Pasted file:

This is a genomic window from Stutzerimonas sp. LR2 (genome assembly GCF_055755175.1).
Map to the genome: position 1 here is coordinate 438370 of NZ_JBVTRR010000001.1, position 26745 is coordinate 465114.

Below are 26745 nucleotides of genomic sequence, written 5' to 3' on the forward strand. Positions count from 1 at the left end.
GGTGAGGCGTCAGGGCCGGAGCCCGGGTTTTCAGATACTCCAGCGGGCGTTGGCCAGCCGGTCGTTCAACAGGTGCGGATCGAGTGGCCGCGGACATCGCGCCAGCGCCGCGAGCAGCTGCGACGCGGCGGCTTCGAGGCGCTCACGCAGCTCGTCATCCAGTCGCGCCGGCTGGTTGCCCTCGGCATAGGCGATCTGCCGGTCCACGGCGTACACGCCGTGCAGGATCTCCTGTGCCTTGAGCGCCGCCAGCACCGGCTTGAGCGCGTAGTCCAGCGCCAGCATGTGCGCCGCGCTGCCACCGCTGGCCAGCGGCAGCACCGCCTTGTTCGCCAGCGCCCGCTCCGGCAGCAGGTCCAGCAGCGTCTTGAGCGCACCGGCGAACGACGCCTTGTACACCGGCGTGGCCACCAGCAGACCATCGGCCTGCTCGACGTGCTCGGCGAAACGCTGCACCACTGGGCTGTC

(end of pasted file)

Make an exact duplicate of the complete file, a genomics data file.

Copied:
This is a genomic window from Stutzerimonas sp. LR2 (genome assembly GCF_055755175.1).
Map to the genome: position 1 here is coordinate 438370 of NZ_JBVTRR010000001.1, position 26745 is coordinate 465114.

Below are 26745 nucleotides of genomic sequence, written 5' to 3' on the forward strand. Positions count from 1 at the left end.
GGTGAGGCGTCAGGGCCGGAGCCCGGGTTTTCAGATACTCCAGCGGGCGTTGGCCAGCCGGTCGTTCAACAGGTGCGGATCGAGTGGCCGCGGACATCGCGCCAGCGCCGCGAGCAGCTGCGACGCGGCGGCTTCGAGGCGCTCACGCAGCTCGTCATCCAGTCGCGCCGGCTGGTTGCCCTCGGCATAGGCGATCTGCCGGTCCACGGCGTACACGCCGTGCAGGATCTCCTGTGCCTTGAGCGCCGCCAGCACCGGCTTGAGCGCGTAGTCCAGCGCCAGCATGTGCGCCGCGCTGCCACCGCTGGCCAGCGGCAGCACCGCCTTGTTCGCCAGCGCCCGCTCCGGCAGCAGGTCCAGCAGCGTCTTGAGCGCACCGGCGAACGACGCCTTGTACACCGGCGTGGCCACCAGCAGACCATCGGCCTGCTCGACGTGCTCGGCGAAACGCTGCACCACTGGGCTGTC